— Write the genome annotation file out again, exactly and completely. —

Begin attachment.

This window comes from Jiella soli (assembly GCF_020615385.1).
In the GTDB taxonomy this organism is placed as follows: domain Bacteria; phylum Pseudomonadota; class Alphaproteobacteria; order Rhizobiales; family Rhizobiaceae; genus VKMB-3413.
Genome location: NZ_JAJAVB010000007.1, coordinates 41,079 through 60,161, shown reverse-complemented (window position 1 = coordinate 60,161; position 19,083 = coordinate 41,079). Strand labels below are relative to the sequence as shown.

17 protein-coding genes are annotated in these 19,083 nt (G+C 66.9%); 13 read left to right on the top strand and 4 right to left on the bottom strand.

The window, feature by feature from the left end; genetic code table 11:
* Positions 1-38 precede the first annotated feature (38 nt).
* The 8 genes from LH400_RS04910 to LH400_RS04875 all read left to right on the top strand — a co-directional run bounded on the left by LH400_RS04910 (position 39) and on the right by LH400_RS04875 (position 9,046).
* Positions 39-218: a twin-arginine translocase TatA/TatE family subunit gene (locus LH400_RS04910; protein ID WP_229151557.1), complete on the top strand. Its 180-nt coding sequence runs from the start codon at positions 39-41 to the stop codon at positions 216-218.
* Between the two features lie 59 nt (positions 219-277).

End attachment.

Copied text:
This window comes from Jiella soli (assembly GCF_020615385.1).
In the GTDB taxonomy this organism is placed as follows: domain Bacteria; phylum Pseudomonadota; class Alphaproteobacteria; order Rhizobiales; family Rhizobiaceae; genus VKMB-3413.
Genome location: NZ_JAJAVB010000007.1, coordinates 41,079 through 60,161, shown reverse-complemented (window position 1 = coordinate 60,161; position 19,083 = coordinate 41,079). Strand labels below are relative to the sequence as shown.

17 protein-coding genes are annotated in these 19,083 nt (G+C 66.9%); 13 read left to right on the top strand and 4 right to left on the bottom strand.

The window, feature by feature from the left end; genetic code table 11:
* Positions 1-38 precede the first annotated feature (38 nt).
* The 8 genes from LH400_RS04910 to LH400_RS04875 all read left to right on the top strand — a co-directional run bounded on the left by LH400_RS04910 (position 39) and on the right by LH400_RS04875 (position 9,046).
* Positions 39-218: a twin-arginine translocase TatA/TatE family subunit gene (locus LH400_RS04910; protein ID WP_229151557.1), complete on the top strand. Its 180-nt coding sequence runs from the start codon at positions 39-41 to the stop codon at positions 216-218.
* Between the two features lie 59 nt (positions 219-277).